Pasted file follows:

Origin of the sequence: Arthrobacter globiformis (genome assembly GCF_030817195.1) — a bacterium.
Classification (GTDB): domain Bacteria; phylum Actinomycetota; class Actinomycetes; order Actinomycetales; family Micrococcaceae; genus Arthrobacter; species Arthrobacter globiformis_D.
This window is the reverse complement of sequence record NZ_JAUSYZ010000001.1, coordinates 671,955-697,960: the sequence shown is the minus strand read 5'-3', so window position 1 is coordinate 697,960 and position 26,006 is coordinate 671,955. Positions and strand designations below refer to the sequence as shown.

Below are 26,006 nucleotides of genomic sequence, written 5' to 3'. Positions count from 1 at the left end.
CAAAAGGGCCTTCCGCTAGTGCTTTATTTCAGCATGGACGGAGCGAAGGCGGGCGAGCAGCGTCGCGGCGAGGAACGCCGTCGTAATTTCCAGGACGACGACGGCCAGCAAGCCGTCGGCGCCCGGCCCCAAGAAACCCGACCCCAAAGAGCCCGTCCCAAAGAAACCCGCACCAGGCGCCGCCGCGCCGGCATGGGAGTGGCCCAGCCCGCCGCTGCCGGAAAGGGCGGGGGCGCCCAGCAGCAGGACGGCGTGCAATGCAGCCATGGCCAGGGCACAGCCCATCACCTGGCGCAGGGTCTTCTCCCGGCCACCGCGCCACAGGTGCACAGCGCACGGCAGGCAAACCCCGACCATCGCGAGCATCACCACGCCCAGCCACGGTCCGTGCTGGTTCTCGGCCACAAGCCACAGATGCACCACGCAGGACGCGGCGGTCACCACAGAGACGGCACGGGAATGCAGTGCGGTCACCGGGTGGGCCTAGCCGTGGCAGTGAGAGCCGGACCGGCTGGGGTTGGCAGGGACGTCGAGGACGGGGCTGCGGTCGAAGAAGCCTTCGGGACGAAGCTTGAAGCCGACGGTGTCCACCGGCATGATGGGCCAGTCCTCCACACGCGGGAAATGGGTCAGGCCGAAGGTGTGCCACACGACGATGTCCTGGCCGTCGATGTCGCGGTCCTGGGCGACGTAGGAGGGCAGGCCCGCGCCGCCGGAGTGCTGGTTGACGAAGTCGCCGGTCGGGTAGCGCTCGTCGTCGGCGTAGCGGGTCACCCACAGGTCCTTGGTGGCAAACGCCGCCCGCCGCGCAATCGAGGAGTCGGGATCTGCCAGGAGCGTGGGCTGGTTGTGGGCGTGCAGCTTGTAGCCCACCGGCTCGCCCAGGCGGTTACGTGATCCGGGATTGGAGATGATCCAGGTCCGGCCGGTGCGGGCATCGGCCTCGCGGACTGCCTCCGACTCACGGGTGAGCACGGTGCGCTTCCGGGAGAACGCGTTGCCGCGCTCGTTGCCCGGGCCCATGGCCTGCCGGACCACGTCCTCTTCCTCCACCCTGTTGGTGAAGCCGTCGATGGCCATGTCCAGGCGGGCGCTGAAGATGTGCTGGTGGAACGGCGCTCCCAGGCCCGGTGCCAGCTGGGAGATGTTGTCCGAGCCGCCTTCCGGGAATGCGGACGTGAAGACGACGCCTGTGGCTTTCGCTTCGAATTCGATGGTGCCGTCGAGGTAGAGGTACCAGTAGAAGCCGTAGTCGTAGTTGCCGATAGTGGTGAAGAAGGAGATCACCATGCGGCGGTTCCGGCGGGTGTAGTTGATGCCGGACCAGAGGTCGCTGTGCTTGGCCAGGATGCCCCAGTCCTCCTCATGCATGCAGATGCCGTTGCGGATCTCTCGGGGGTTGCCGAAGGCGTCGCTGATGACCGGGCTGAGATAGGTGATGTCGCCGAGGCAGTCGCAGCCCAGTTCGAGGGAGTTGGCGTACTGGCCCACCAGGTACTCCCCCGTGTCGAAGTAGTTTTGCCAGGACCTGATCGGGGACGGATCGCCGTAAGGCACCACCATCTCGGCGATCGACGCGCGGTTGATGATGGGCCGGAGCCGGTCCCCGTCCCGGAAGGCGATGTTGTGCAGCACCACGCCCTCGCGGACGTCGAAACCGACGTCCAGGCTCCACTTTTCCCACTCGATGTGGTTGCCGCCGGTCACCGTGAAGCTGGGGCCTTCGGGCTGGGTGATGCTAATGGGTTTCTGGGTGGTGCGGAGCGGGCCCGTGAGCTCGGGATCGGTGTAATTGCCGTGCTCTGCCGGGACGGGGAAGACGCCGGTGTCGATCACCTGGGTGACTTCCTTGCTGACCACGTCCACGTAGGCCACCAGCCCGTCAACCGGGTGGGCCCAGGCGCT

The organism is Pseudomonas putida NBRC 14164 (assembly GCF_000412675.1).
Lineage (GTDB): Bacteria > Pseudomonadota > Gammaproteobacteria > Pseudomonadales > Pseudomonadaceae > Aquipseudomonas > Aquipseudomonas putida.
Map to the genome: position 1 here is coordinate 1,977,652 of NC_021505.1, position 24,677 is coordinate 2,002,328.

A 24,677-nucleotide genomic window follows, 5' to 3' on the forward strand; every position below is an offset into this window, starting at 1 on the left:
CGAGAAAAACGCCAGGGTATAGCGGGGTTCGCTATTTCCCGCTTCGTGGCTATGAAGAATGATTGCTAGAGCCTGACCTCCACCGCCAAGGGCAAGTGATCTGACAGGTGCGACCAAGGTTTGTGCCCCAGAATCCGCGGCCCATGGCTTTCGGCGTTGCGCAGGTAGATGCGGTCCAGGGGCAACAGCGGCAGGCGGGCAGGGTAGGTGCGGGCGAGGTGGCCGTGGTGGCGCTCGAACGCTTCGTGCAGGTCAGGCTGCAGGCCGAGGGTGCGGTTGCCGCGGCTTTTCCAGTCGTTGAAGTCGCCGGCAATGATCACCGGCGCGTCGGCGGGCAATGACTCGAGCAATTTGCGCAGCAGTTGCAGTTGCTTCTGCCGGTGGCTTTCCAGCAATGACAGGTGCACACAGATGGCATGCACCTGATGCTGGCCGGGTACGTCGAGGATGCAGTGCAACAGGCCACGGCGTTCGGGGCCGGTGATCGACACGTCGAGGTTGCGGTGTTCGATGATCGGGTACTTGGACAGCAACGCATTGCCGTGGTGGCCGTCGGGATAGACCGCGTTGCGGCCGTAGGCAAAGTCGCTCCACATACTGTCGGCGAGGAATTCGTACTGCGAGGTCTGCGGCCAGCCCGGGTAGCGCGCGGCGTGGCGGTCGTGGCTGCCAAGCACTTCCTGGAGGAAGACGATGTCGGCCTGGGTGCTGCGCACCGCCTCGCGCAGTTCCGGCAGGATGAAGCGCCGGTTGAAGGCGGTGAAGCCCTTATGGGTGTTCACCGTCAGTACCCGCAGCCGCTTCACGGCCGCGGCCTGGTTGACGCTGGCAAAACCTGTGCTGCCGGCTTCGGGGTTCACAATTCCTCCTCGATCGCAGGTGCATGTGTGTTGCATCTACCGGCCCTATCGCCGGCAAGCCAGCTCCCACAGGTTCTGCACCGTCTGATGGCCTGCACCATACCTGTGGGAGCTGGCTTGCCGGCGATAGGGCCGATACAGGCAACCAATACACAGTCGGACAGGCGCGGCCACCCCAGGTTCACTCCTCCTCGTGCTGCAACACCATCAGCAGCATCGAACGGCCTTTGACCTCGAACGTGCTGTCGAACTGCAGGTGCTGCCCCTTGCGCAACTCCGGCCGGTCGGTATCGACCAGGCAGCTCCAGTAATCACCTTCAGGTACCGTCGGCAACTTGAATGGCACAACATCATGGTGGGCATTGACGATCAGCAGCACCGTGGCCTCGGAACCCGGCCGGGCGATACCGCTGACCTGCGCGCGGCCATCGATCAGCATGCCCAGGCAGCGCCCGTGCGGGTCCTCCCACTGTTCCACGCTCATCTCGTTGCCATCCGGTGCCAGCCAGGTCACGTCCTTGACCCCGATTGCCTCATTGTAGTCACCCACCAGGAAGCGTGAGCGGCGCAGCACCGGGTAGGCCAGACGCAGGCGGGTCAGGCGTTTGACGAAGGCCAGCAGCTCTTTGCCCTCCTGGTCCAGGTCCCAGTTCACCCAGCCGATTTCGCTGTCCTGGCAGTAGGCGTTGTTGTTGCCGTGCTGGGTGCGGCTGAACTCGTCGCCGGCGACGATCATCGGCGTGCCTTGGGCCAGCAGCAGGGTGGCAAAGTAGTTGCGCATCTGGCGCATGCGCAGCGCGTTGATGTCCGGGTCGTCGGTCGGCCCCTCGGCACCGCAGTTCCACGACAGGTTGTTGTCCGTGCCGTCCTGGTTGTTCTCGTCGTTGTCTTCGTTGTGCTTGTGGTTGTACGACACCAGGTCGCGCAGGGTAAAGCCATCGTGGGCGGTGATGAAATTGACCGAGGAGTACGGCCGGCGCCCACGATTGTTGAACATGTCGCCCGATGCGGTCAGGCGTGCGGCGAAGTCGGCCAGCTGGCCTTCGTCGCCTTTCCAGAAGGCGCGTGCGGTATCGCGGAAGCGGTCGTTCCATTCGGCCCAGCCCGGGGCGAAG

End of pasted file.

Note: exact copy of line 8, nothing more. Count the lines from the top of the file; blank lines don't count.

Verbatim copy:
Map to the genome: position 1 here is coordinate 1,977,652 of NC_021505.1, position 24,677 is coordinate 2,002,328.